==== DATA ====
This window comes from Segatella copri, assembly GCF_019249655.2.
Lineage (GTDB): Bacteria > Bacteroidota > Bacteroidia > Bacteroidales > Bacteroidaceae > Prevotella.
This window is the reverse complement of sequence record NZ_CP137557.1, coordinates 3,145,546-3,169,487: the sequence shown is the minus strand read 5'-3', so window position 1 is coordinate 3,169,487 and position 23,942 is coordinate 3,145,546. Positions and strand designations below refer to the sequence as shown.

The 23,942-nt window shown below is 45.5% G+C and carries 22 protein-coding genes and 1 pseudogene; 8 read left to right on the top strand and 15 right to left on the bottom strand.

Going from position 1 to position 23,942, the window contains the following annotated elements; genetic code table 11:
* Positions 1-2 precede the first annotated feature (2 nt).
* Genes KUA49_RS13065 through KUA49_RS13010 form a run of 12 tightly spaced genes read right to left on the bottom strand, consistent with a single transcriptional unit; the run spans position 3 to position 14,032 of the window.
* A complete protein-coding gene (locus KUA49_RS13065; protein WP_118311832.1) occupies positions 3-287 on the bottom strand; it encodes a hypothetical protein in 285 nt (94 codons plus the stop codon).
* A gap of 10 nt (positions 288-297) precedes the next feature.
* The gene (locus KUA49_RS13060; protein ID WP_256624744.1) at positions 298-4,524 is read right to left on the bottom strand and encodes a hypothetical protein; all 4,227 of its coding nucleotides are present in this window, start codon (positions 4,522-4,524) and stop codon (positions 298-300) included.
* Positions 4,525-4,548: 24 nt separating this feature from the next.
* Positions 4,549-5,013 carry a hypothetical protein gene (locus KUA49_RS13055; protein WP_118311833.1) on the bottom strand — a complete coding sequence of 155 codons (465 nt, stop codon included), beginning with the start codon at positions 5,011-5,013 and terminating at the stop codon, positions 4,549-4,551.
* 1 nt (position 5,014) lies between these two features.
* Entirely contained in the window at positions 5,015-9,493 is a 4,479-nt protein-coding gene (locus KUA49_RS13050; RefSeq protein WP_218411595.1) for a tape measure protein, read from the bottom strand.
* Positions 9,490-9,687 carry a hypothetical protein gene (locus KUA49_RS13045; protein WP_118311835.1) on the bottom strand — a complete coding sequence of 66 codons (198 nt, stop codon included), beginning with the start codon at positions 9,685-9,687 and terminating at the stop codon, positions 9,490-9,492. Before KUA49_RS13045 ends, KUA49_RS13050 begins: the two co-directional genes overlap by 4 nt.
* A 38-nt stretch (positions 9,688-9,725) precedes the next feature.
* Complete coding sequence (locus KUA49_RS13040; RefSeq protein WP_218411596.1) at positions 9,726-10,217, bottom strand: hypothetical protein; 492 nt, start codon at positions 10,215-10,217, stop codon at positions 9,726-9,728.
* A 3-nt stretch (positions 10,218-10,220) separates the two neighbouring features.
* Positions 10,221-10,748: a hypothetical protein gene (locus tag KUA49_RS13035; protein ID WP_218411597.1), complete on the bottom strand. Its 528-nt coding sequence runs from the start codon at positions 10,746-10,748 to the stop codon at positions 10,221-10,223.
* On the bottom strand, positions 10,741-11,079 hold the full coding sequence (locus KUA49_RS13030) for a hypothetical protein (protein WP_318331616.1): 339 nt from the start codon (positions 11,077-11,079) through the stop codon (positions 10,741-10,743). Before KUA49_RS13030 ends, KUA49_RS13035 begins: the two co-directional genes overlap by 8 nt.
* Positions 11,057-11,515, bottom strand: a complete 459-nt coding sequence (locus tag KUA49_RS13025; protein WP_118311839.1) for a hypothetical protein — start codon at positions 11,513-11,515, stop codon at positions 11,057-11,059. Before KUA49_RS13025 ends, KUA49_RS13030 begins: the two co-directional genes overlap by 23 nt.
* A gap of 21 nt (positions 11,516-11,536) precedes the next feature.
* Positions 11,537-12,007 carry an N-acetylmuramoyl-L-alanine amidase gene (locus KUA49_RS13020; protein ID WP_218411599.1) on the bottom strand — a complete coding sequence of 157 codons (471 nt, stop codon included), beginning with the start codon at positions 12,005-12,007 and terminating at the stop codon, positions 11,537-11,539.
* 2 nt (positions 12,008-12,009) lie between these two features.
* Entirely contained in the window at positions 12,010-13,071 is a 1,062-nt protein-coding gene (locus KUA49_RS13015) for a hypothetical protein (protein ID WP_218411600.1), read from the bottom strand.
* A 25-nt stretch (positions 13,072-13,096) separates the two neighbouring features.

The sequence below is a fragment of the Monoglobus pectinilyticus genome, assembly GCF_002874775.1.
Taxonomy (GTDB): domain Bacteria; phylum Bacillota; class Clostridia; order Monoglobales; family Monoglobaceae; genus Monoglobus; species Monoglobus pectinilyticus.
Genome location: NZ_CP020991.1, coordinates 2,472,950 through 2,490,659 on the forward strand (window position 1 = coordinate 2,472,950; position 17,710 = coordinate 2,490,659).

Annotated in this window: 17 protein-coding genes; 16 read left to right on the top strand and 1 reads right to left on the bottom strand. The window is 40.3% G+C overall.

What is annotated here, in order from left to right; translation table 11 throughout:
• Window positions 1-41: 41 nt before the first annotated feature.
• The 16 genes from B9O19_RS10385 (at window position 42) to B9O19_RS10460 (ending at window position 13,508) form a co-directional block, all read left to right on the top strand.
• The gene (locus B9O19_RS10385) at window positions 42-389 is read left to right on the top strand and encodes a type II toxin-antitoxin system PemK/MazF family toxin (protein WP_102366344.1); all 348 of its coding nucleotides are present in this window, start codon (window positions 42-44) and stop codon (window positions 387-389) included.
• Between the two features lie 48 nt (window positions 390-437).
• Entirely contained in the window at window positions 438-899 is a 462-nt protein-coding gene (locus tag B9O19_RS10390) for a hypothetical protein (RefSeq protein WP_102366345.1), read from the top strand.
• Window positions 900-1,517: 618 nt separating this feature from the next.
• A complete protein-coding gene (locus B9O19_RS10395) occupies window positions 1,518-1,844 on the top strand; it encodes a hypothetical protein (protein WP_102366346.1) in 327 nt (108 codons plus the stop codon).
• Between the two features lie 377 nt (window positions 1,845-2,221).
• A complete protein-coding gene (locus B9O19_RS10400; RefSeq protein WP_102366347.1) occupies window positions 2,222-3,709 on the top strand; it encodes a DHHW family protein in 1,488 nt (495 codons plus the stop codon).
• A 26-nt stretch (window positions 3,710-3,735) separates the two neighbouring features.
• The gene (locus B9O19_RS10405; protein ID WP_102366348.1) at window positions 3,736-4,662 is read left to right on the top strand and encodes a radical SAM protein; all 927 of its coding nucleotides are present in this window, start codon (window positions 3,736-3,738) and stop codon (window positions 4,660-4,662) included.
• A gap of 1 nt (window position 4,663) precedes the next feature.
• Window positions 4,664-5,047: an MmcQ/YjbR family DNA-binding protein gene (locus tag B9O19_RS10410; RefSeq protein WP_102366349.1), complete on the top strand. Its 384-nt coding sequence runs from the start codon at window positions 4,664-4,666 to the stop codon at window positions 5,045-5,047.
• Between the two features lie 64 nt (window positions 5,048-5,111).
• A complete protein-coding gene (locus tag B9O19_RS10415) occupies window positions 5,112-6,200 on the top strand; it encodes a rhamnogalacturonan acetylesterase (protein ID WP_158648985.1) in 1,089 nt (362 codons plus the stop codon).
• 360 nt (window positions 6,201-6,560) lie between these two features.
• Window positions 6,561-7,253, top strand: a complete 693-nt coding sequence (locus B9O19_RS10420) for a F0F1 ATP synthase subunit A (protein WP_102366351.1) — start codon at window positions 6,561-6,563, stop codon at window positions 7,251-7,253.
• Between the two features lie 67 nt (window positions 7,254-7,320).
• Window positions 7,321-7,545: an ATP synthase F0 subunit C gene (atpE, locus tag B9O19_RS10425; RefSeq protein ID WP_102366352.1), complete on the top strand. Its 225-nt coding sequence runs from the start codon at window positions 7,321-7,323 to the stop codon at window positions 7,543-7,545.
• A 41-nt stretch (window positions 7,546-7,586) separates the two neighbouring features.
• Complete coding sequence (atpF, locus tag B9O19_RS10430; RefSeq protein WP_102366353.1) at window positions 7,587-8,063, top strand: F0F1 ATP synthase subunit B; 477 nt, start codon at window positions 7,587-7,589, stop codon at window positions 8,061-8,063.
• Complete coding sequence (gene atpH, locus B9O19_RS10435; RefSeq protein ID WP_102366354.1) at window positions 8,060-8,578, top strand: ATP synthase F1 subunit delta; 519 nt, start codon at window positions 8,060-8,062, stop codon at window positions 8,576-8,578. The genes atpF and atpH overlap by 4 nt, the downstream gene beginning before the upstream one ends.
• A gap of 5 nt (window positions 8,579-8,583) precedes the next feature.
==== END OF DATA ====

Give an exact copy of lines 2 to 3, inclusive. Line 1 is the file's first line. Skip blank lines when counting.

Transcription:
Lineage (GTDB): Bacteria > Bacteroidota > Bacteroidia > Bacteroidales > Bacteroidaceae > Prevotella.
This window is the reverse complement of sequence record NZ_CP137557.1, coordinates 3,145,546-3,169,487: the sequence shown is the minus strand read 5'-3', so window position 1 is coordinate 3,169,487 and position 23,942 is coordinate 3,145,546. Positions and strand designations below refer to the sequence as shown.